Q: What if the caller does not report stroke-like symptoms and the EMS team later determines that it could be a stroke?
A:
The EMS can call the Mobile Stroke Unit or follow existing EMS protocols for a stroke patient

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Know the Signs and Symptoms of Stroke

If you or a loved one are experiencing signs of a stroke, call 9-1-1 immediately.

Remember FAST: Face drooping, Arm weakness, Speech difficulty, Time to call 9-1-1.

Northwestern Medicine offers world-class care in your neighborhood, including nationally and locally ranked hospitals.

Northwestern Memorial Hospital  |  Northwestern Medicine Central DuPage Hospital  |  Northwestern Medicine Lake Forest Hospital    
Northwestern Medicine Delnor Hospital  |  Northwestern Medicine Kishwaukee Hospital  | Northwestern Medicine Valley West Hospital 

When it’s not being dispatched to a call, this critical care ambulance will reside in the Central DuPage Hospital ambulance bay. The MSU will operate 365 days a year, 7 days a week from 8 am to 8 pm.

 

How the Mobile Stroke Unit Will Work:

  • A patient or bystander from within the service area (Carol Stream, Glen Ellyn, Roselle, West Chicago,Wheaton, Winfield) calls 9-1-1 and reports stroke-like symptoms
  • Local EMS agencies and the Mobile Stroke Unit team will be alerted that a 9-1-1 call was received for a possible stroke patient
  • An ambulance from the local EMS agency and the Mobile Stroke Unit will both proceed to the scene
  • The local EMS agency will assess the patient, complete the Stroke Assessment, and if a stroke seems likely, turn care of the patient over to the Mobile Stroke Team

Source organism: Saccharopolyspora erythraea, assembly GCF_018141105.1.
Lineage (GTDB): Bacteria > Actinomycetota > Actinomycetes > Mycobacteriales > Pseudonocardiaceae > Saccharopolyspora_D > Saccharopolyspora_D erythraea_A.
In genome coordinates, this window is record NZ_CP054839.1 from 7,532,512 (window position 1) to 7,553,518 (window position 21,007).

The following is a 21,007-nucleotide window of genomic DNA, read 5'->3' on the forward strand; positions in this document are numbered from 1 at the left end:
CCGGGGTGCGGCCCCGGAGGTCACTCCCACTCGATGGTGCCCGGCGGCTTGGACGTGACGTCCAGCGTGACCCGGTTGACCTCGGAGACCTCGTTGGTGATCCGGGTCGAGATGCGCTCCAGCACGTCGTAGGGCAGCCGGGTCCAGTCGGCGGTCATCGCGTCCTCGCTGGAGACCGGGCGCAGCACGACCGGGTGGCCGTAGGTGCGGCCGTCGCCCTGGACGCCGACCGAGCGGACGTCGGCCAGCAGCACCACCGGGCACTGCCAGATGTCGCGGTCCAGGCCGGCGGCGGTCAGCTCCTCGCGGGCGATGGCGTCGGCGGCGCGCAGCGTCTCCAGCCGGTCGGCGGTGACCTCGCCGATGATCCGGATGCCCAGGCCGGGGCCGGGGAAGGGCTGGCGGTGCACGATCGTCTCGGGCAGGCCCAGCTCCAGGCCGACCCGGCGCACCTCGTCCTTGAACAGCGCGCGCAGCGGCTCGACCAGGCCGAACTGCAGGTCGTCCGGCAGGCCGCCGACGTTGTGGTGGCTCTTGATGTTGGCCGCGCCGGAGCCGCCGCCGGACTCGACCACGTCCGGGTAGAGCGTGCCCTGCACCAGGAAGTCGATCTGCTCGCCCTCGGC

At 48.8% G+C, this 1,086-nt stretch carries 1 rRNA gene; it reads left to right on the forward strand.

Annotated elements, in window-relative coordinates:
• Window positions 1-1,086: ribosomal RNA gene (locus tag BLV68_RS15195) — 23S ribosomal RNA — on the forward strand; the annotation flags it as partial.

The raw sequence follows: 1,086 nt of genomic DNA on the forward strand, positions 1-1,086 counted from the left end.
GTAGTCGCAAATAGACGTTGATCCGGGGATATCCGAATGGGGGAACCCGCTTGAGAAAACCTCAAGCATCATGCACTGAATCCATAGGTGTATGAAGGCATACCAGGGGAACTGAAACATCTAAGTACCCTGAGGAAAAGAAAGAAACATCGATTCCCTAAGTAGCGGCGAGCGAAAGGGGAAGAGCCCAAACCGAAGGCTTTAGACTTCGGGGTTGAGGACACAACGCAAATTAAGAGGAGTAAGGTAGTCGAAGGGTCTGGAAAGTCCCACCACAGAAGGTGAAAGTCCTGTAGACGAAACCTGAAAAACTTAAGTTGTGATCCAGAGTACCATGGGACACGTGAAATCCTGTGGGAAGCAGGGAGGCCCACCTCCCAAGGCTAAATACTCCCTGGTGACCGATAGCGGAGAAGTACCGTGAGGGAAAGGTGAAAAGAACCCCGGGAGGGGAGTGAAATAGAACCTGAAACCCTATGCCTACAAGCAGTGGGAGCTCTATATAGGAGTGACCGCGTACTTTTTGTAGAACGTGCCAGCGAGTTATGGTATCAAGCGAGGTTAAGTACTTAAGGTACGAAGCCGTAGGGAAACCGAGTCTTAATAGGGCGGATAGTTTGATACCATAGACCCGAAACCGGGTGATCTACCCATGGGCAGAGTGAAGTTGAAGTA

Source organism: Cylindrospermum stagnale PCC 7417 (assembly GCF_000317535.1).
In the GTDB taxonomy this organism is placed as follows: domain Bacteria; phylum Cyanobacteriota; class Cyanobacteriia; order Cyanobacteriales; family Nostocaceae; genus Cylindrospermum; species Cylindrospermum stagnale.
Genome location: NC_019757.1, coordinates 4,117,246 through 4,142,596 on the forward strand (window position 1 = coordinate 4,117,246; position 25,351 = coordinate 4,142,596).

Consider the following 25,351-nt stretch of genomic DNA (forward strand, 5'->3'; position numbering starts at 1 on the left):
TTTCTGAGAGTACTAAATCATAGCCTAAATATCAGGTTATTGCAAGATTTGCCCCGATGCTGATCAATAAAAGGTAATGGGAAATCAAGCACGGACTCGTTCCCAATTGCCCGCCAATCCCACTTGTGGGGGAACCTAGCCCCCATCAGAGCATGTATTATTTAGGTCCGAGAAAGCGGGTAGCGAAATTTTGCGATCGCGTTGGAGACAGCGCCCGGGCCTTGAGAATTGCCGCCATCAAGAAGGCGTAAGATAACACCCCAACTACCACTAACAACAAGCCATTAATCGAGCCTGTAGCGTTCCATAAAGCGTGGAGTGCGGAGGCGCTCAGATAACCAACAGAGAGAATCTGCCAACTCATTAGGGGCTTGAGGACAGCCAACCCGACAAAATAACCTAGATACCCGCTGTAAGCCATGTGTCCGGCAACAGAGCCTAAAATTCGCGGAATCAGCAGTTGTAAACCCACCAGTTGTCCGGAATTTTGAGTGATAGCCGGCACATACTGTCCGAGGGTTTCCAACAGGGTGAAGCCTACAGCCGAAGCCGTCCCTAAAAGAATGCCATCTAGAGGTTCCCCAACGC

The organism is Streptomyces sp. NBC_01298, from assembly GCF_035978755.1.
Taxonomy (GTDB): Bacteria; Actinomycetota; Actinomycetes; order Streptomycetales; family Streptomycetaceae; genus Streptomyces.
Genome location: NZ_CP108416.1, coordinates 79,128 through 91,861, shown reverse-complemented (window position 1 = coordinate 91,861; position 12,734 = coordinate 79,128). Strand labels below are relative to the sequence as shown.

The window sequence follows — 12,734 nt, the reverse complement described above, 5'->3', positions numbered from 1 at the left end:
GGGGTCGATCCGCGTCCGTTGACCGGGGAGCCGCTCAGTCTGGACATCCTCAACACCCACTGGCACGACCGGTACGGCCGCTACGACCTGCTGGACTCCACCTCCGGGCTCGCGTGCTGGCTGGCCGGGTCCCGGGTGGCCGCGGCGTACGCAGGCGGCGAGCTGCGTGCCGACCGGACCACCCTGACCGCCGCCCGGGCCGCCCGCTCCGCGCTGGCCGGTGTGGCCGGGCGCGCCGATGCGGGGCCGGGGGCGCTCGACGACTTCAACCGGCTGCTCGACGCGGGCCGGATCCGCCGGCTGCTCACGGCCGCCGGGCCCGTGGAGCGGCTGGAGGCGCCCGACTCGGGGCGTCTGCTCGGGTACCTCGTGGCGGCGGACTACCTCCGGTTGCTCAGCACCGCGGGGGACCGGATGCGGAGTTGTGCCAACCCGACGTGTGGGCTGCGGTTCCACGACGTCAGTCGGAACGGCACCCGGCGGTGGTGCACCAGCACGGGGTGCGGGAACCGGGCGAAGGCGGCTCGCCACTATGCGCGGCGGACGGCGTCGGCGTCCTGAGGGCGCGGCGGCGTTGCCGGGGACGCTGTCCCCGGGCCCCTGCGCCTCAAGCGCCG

• The Mobile Stroke Team will complete a CT scan on the patient on-site from inside the Mobile Stroke Unit
  • The Mobile Stroke Team will contact the on-call Northwestern Medicine neurologist using real-time audio and video to read the CT scan and begin interventional patient care in the Mobile Stroke Unit

 

Comprehensive Stroke Treatment at Northwestern Medicine Central DuPage Hospital

CDH is one of the few hospitals in Illinois to be awarded the Advanced Comprehensive Stroke Center designation by The Joint Commission. This designation recognizes the significant resources in staff, training, and state-of-the-art infrastructure that comprehensive stroke centers must have to treat complex cases.

Q: Who will be able to view the live streaming video on the Mobile Stroke Unit?
A:
Only the on-call neurologist and the Mobile Stroke Unit Team that is transporting the patient will see the encrypted and secured video

Q: What happens if the neurologist doesn’t view the video streaming, or there are connectivity issues that prevent the streaming from occurring?
A:
The existing protocols for transporting and treating a possible stroke will be in place

If you or a loved one are experiencing symptoms of a stroke, remember to call 9-1-1 immediately.

The Mobile Stroke Unit is now at Central DuPage Hospital! Questions? Call 630.933.FAST (3278).